DETOX by Cleansing & Fasting

I started to detox my body in 2006 by cleansing and fasting. I’ve been doing this for 12 years. It’s become a habit and I feel way better than at any time in my life.

In the short video, I go into some detail about how to both cleanse and fast. Below the video, I recommend a product and protocol.

 

Do you suffer from brain fog, tiredness or no pep in your life?

Did you know that environmental toxins find there way into your body from the food you eat (pesticides, antibiotics, and hormones), the water you drink and bathe

What’s the Best Income Earning Opportunity for Women Today?

Women have more options than ever before to earn income. While comparison pay with men still lags behind, our economy is forgiving and there are new innovating ways for women to earn more than men.

What profession has 5.3 million people (at the end of 2016) who are actively building income for themselves and 74% are women? The largest age segment in this innovated profession is between 35-44 (26%). The age segment that is catching up and the fastest growing is between 25-34.

DSA-facts

My Experience With This Profession

When I was in high school I really didn’t have a clue what I wanted to do. My dad was a plumber and his dad before him. My dad did teach me how to use my hands and I’m forever grateful for that. He said there were only three things I needed to know to become a plumber; “Poop rolls downhill, the boss is an SOB, and payday is Friday.”

It’s not INSULIN that makes you fat

What I Discovered that Three Professional Nutrition Coaches Didn’t Know

 

Video highlights

  • 3:07     Start
  • 5:22     The most important question to ask your self before you start a diet
  • 5:45     A simple understanding of the role of insulin
  • 7:18     What is insulin resistance?
  • 8:12     Excess glucose turns to fat
  • 8:47     How do you management insulin and fat burning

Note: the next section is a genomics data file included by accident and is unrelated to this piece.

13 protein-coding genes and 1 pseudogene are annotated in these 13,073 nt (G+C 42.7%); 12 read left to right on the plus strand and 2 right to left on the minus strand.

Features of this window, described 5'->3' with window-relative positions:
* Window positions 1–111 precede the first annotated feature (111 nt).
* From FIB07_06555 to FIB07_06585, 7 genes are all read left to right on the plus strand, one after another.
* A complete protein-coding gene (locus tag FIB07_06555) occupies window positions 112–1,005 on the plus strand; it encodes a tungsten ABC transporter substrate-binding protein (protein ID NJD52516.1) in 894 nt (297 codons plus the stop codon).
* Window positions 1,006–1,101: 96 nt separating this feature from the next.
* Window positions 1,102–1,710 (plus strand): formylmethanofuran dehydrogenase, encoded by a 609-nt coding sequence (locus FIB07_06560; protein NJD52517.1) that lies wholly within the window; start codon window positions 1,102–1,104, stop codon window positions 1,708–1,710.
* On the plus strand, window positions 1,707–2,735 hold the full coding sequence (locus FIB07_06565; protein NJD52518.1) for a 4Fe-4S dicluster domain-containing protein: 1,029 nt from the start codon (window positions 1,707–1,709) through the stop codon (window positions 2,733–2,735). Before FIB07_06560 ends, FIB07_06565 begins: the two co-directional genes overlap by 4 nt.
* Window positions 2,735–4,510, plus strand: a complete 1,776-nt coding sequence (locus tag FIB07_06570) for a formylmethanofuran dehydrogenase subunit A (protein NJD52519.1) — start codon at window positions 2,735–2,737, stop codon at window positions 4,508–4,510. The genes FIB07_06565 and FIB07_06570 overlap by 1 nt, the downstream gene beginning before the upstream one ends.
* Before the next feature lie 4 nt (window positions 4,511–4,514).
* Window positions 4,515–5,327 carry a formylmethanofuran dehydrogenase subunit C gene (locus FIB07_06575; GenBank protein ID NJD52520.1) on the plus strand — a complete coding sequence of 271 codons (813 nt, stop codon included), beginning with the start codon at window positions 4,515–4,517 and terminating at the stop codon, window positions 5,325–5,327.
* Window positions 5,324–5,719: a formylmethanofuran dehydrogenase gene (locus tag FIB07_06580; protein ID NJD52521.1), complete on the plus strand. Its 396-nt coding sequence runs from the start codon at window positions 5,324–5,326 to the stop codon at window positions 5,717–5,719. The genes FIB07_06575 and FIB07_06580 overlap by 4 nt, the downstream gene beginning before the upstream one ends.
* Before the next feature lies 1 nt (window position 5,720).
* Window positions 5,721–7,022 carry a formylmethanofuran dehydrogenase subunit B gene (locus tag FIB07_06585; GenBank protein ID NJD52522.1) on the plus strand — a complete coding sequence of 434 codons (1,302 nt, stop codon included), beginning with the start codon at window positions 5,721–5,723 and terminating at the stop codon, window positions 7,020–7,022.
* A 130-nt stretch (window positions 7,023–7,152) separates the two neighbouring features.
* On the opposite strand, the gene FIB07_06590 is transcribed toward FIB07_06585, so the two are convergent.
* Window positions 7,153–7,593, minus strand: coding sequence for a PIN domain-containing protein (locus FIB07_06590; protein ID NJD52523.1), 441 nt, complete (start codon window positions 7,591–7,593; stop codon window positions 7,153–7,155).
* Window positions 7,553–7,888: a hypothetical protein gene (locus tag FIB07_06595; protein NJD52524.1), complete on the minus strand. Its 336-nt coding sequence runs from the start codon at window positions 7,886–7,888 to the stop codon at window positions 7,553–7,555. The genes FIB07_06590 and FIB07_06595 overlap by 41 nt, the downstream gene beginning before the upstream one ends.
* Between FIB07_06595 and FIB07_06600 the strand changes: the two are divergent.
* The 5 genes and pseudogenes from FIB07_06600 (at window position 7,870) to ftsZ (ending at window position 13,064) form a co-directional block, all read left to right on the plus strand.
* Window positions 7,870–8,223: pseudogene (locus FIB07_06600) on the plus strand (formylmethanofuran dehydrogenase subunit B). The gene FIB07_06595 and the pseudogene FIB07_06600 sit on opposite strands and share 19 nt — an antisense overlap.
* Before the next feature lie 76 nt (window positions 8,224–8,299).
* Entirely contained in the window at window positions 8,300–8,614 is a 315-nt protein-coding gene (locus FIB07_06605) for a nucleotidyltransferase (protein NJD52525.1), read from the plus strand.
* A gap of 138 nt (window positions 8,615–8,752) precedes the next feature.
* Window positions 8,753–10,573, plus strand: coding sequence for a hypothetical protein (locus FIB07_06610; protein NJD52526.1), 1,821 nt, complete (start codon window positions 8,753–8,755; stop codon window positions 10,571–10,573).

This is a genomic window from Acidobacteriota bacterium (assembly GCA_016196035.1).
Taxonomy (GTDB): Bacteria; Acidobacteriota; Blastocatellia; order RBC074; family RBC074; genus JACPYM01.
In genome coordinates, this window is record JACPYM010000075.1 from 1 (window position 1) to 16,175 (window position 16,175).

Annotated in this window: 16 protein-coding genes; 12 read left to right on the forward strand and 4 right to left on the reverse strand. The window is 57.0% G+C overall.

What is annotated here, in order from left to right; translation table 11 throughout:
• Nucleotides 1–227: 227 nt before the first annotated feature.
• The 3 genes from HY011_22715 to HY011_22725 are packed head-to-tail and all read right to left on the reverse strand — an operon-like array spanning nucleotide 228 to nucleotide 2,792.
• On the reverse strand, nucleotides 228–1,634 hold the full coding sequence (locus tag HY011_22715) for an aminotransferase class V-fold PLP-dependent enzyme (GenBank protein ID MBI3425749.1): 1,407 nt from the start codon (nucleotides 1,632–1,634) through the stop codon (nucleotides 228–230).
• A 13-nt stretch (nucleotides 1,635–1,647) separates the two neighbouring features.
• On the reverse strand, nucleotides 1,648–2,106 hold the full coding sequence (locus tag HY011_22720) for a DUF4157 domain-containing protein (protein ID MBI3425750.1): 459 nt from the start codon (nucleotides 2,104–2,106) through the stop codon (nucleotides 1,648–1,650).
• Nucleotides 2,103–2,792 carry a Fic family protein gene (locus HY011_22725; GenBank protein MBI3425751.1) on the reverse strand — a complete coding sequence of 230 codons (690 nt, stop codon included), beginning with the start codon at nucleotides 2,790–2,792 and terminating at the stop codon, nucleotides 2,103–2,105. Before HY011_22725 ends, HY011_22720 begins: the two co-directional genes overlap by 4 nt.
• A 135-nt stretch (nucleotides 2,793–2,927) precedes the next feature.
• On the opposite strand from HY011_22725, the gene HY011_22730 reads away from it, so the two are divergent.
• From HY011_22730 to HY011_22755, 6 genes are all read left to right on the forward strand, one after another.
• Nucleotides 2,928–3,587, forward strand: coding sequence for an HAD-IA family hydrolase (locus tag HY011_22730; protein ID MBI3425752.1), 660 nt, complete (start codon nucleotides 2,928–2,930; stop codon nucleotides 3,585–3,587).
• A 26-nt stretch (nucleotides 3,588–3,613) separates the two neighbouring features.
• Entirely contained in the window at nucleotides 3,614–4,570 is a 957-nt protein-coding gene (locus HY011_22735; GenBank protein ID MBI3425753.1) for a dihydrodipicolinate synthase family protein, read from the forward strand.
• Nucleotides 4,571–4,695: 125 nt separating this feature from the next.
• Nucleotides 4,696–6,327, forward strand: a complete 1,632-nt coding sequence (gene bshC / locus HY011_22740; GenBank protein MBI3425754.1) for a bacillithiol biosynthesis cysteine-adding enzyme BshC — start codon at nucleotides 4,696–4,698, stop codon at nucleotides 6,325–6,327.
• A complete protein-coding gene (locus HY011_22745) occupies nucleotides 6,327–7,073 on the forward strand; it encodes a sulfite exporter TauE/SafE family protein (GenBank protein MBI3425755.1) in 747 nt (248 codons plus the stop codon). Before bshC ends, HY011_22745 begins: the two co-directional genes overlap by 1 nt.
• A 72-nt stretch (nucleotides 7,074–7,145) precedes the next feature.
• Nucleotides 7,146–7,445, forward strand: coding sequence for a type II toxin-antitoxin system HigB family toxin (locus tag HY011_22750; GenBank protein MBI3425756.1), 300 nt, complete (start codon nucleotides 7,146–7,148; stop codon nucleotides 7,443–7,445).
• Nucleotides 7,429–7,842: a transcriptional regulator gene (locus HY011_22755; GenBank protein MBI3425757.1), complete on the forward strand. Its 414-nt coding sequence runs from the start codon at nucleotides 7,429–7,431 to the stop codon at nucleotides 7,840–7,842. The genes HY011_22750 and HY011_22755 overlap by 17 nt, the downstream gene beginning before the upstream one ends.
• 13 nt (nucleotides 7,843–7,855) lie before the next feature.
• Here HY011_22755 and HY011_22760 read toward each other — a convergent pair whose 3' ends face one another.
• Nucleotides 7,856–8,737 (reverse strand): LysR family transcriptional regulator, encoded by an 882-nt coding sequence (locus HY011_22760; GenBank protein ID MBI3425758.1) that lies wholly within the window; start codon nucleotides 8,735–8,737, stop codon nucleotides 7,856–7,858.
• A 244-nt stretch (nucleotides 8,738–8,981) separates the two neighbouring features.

• 9:08     Why “Eat less. Move more.” diets fail 93% of the time
  • 10:08    Why those on the Biggest Loser failed
  • 10:40    Your two storage compartments of calories
  • 12:15    Why the starvation and kill your self in the gym diets slow down your metabolism
  • 14:10    Why athletes bonk in races
  • 22:23    The most predictable diet

What I learned from the Ironman that changed my life

The Ironman triathlon consists of a 2.4-mile swim, a 112-mile bike ride ending with a 26.2-mile marathon run. What went on from the very instant I decided to attempt it to finally finishing the race taught me more than I could have ever learned from a college degree of study.

“It was like anything that has ever been worthwhile in my life; it was hard, painful and memorable.” Michael Lantz

It was like anything that has ever been worthwhile in my life; it was hard, painful and memorable. I learned a great deal about the conflict of my body hurting and wanting to stop and my mind playing tricks on me, tempting me to quit.

If I had to sum up the top three things I learned about myself it would include these.

Commitment

I learned that my level of commitment is equal to the importance I place on my goals and dreams. When I decided to do my first Ironman on April 15, 2007, I was all in. I was not going to let anything get in the way of crossing that finish line. 

Your Brain on Exercise!

THE POWERFUL EFFECTS OF EXERCISE ON THE BRAIN

From ADDICTIONS to MENTAL ILLNESS, EXERCISE is increasingly recommended as part of a TREATMENT PLAN

By Pete Williams

(from USA Triathlon Fall 2017 Magazine)

The multisport lifestyle is full of success stories of people who overcame addictions and depression by adopting a busy training schedule of swimming, biking and running.

After all, it’s difficult to train for a triathlon with addictions getting in the way. Throw in the endorphin rush of training and the joy of competition that never grows old, and it’s not surprising that a number of athletes have beaten addiction, depression and even ADHD by replacing a bad habit with a healthy one such as triathlon training.

John Ratey, a clinical professor of psychiatry at Harvard Medical School, remembers when such positive body-mind connections were not widely recognized. During his residency in Boston at the height of the first running boom in the 1970s, Ratey worked with a marathon runner who had grown depressed when he stopped running and